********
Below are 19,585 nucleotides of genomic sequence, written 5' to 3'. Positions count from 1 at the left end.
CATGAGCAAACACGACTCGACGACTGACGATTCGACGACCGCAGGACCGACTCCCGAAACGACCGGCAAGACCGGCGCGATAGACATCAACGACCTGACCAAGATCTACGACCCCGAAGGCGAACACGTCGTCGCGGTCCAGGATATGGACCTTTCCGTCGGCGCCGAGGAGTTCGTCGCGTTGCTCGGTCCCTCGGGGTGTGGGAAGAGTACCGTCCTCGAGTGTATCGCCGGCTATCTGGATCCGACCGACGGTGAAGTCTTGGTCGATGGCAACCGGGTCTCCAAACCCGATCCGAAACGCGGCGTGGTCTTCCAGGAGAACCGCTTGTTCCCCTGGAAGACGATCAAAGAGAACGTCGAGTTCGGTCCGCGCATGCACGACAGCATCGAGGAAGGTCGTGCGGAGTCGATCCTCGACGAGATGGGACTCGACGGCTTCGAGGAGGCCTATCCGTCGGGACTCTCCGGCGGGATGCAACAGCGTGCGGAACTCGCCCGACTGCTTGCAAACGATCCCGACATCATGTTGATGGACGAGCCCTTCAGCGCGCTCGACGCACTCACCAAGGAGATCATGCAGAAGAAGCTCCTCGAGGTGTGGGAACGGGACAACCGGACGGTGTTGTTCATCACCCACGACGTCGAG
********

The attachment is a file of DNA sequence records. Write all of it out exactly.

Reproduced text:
Below are 19,585 nucleotides of genomic sequence, written 5' to 3'. Positions count from 1 at the left end.
CATGAGCAAACACGACTCGACGACTGACGATTCGACGACCGCAGGACCGACTCCCGAAACGACCGGCAAGACCGGCGCGATAGACATCAACGACCTGACCAAGATCTACGACCCCGAAGGCGAACACGTCGTCGCGGTCCAGGATATGGACCTTTCCGTCGGCGCCGAGGAGTTCGTCGCGTTGCTCGGTCCCTCGGGGTGTGGGAAGAGTACCGTCCTCGAGTGTATCGCCGGCTATCTGGATCCGACCGACGGTGAAGTCTTGGTCGATGGCAACCGGGTCTCCAAACCCGATCCGAAACGCGGCGTGGTCTTCCAGGAGAACCGCTTGTTCCCCTGGAAGACGATCAAAGAGAACGTCGAGTTCGGTCCGCGCATGCACGACAGCATCGAGGAAGGTCGTGCGGAGTCGATCCTCGACGAGATGGGACTCGACGGCTTCGAGGAGGCCTATCCGTCGGGACTCTCCGGCGGGATGCAACAGCGTGCGGAACTCGCCCGACTGCTTGCAAACGATCCCGACATCATGTTGATGGACGAGCCCTTCAGCGCGCTCGACGCACTCACCAAGGAGATCATGCAGAAGAAGCTCCTCGAGGTGTGGGAACGGGACAACCGGACGGTGTTGTTCATCACCCACGACGTCGAG